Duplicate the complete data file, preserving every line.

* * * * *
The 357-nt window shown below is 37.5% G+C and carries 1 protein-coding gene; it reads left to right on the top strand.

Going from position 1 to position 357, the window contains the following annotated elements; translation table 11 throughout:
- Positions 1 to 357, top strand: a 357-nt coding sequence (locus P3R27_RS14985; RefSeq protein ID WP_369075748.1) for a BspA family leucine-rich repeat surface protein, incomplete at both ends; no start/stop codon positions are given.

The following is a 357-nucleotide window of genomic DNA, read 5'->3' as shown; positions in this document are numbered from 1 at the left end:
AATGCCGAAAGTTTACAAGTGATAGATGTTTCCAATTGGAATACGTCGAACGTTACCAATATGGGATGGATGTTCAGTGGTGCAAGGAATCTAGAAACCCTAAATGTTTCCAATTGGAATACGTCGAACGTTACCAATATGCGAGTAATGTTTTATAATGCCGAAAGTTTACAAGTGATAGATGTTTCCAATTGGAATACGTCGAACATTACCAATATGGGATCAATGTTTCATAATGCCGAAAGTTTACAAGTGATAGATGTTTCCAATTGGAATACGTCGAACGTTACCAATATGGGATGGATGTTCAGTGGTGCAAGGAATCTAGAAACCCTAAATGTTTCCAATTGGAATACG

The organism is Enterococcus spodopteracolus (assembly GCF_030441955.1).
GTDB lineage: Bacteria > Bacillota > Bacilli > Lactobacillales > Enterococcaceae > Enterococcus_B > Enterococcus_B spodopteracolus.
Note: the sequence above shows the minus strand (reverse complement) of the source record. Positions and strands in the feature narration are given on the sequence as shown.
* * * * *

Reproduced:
The 357-nt window shown below is 37.5% G+C and carries 1 protein-coding gene; it reads left to right on the top strand.

Going from position 1 to position 357, the window contains the following annotated elements; translation table 11 throughout:
- Positions 1 to 357, top strand: a 357-nt coding sequence (locus P3R27_RS14985; RefSeq protein ID WP_369075748.1) for a BspA family leucine-rich repeat surface protein, incomplete at both ends; no start/stop codon positions are given.

The following is a 357-nucleotide window of genomic DNA, read 5'->3' as shown; positions in this document are numbered from 1 at the left end:
AATGCCGAAAGTTTACAAGTGATAGATGTTTCCAATTGGAATACGTCGAACGTTACCAATATGGGATGGATGTTCAGTGGTGCAAGGAATCTAGAAACCCTAAATGTTTCCAATTGGAATACGTCGAACGTTACCAATATGCGAGTAATGTTTTATAATGCCGAAAGTTTACAAGTGATAGATGTTTCCAATTGGAATACGTCGAACATTACCAATATGGGATCAATGTTTCATAATGCCGAAAGTTTACAAGTGATAGATGTTTCCAATTGGAATACGTCGAACGTTACCAATATGGGATGGATGTTCAGTGGTGCAAGGAATCTAGAAACCCTAAATGTTTCCAATTGGAATACG

The organism is Enterococcus spodopteracolus (assembly GCF_030441955.1).
GTDB lineage: Bacteria > Bacillota > Bacilli > Lactobacillales > Enterococcaceae > Enterococcus_B > Enterococcus_B spodopteracolus.
Note: the sequence above shows the minus strand (reverse complement) of the source record. Positions and strands in the feature narration are given on the sequence as shown.